Fifty percent of the tweets included updates–real-time news such as the number of households affected (1.4 million), neighborhoods affected, and areas which were getting power back.

Insights offered customers a glimpse into the company’s thought process. For example:

    • Think of the system as linked by springs, when one part goes out the rest are affected.
    • SDGE prez said he has been with utility since 1971 and never seen anything like this. There was no warning. Started at 3:30.

31% of the tweets contained tips, which were split into five different sub-categories: safety, help, energy saving, coping, and preparing.

Of these 33 tips SDGE published during the crisis, 36% were devoted to safety. Such tweets included:

    • Safety is key at this time. Prepare to stay home tonight without power.
    • The outage has affected street lights. Please drive safely and treat street signals as four way stops.
    • If you have a personal family emergency plan, please activate it now.
    • If you’re using a portable generator, for safety never plug the generator into any electric outlets. cot.ag/mPEO6f #sdoutage
    • Candles can be fire hazards. Never place them near curtains or other flammable material, or leave them unattended. #sdoutage

 

27% contained pleas for customers to help SDGE bring-up the grid.

    • Remember to turn off air conditioners to prevent them from unexpectedly coming on when the power is restored. #sdoutage
    • During this power outage turn major appliances off and unplug all small appliances to avoid a surge when power is restored. #sdoutage

12% contained coping strategies:

  • Keep your refrigerator and your freezer doors closed to help prevent food spoilage. #sdoutage

and 9% were related to preparation for when the power would be turned on:

    • To prepare for when power is restored unplug sensitive equipment like microwaves, computers and televisions. #sdoutage
    • To prepare for power restoration: Leave one light on so you’ll know when the power is restored. #sdoutage

When the lights came on

During the course of the crisis, the informational needs of SDGE’s customers changed, so the company adjusted its content accordingly. For example, as power was being restored to their customers…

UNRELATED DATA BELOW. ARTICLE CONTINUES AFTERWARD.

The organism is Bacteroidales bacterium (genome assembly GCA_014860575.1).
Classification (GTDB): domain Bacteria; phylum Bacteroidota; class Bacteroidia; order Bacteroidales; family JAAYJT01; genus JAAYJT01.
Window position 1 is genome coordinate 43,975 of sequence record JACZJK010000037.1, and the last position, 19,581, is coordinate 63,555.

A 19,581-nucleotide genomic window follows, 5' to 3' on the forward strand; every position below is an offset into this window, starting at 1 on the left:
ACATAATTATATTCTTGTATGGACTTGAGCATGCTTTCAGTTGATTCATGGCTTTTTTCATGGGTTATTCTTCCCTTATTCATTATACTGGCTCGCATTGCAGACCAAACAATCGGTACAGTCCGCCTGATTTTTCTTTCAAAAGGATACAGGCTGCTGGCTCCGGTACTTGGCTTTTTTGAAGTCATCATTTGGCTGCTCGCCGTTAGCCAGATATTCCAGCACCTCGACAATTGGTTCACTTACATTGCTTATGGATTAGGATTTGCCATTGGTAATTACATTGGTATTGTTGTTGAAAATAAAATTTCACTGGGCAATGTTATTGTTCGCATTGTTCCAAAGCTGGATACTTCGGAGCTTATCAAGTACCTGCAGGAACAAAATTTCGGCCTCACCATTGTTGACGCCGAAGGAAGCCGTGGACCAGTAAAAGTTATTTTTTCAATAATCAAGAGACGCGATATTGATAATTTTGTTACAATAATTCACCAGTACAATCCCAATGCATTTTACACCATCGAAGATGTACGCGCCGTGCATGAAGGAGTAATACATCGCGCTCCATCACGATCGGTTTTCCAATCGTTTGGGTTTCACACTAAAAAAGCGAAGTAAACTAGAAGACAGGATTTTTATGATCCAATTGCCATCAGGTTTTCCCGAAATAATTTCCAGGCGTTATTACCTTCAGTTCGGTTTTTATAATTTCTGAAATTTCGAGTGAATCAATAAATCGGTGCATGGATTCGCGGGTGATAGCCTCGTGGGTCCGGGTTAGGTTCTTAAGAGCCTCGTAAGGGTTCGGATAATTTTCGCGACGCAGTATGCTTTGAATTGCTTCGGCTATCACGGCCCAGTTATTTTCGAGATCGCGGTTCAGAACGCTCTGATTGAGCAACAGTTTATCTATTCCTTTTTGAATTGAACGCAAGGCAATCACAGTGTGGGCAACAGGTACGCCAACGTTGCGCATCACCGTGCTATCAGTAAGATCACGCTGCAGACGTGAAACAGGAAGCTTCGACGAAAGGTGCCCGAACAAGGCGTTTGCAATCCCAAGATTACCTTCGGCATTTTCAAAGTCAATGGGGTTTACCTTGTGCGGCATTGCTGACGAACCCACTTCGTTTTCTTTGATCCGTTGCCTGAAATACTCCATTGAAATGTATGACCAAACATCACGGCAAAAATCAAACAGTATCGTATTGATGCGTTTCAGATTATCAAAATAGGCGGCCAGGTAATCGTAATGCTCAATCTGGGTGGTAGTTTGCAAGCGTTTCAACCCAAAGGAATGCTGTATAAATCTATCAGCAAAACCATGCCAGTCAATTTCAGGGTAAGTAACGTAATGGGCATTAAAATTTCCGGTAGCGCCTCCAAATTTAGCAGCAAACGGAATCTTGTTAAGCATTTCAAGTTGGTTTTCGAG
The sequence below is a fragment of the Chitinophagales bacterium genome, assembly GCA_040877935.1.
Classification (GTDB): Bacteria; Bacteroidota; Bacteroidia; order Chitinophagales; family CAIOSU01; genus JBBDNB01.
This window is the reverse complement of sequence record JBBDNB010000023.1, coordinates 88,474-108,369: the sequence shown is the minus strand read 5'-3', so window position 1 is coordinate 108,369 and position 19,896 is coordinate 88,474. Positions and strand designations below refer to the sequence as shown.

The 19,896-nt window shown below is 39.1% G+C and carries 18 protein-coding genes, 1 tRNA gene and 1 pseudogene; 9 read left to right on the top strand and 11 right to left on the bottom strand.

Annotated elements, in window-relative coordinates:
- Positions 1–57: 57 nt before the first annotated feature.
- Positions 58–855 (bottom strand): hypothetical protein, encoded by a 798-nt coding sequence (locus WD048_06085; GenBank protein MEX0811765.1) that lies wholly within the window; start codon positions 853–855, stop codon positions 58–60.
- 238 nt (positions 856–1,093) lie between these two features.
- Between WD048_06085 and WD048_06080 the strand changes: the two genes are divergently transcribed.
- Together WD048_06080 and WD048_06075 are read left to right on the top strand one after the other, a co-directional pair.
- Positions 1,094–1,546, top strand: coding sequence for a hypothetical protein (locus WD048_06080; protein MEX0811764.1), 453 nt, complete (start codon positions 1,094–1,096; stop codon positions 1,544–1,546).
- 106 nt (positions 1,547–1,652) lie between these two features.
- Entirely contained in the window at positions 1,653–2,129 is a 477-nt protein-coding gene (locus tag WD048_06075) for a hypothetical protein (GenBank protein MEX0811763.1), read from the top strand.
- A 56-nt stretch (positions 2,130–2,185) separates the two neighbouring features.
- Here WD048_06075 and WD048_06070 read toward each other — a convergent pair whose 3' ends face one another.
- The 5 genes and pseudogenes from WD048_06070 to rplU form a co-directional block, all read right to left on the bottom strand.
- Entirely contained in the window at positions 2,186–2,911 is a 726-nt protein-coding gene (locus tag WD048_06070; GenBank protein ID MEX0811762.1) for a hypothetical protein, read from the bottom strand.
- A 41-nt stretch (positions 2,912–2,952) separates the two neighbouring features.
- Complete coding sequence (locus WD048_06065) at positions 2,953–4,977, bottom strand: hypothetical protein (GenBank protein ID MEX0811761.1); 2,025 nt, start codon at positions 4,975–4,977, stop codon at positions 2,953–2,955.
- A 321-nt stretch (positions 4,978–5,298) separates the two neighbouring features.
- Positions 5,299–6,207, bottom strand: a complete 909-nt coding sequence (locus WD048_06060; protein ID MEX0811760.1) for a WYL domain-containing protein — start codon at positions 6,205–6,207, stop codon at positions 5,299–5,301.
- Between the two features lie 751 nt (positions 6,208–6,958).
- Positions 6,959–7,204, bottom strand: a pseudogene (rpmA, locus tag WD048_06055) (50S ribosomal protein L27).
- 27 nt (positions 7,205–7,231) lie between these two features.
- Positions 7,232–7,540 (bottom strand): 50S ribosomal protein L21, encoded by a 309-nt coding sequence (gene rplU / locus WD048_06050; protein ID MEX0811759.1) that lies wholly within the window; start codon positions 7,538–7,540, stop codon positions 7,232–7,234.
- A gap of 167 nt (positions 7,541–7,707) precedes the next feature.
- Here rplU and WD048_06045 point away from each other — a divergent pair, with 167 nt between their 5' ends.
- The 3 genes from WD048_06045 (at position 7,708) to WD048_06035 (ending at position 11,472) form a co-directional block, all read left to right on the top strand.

…it began shifting its messages from updates to tips. The following chart illustrates both the volume and type of tweets the company produced during the crisis.

Lessons from SDGE

Companies can learn a few lessons from how SDGE used Twitter:

1) Dig a well before you are thirsty

SDGE had invested twenty-four months and 825 tweets into building its Twitter channel. During that time, not only had it gathered 16,000 followers, but it had simultaneously established the channel as a credible place for corporate information. Had SDGE waited until the event before using its Twitter channel, it’s likely that the company wouldn’t have had the experience to know how to use it effectively.

2) The media follows Twitter
The media is interested in more than just press releases and press conferences. They also monitor Twitter, as evidenced by the Los Angeles Times which lead its first online article of the event with a screenshot of an SDGE tweet.

3) Create a hashtag
Within one hour of its first tweet about the event, SDGE started using the hashtag “#sdoutage.” Hashtags are useful for people to monitor all conversations about the incident, above and beyond what the company is saying about it.

4) Ask for help
Turning on a power grid is much more complicated than turning on a light-switch, and therefore, SDGE needed the cooperation of its customers to help bring the system back online. It did so by asking them for help, such as turning off appliances and spreading the message to other customers.

5) Adjust the message
During the course of the event, the informational needs of the audience changed. At the beginning of the crisis, people needed to know two things: what was happening and what the company was doing to fix the problem. Once those messages were delivered, the company switched to help customers cope until power was restored. As neighborhoods were reconnected to the grid, the company prepared them with steps to take before the lights came on. Finally, after power was fully restored, the company switched to advisories that asked customers to conserve power until network stability was achieved.

Conclusion

In all, SDGE showed how companies can use a channel limited to 140 character messages to communicate in real-time during a crisis.

Is your company prepared to do the same?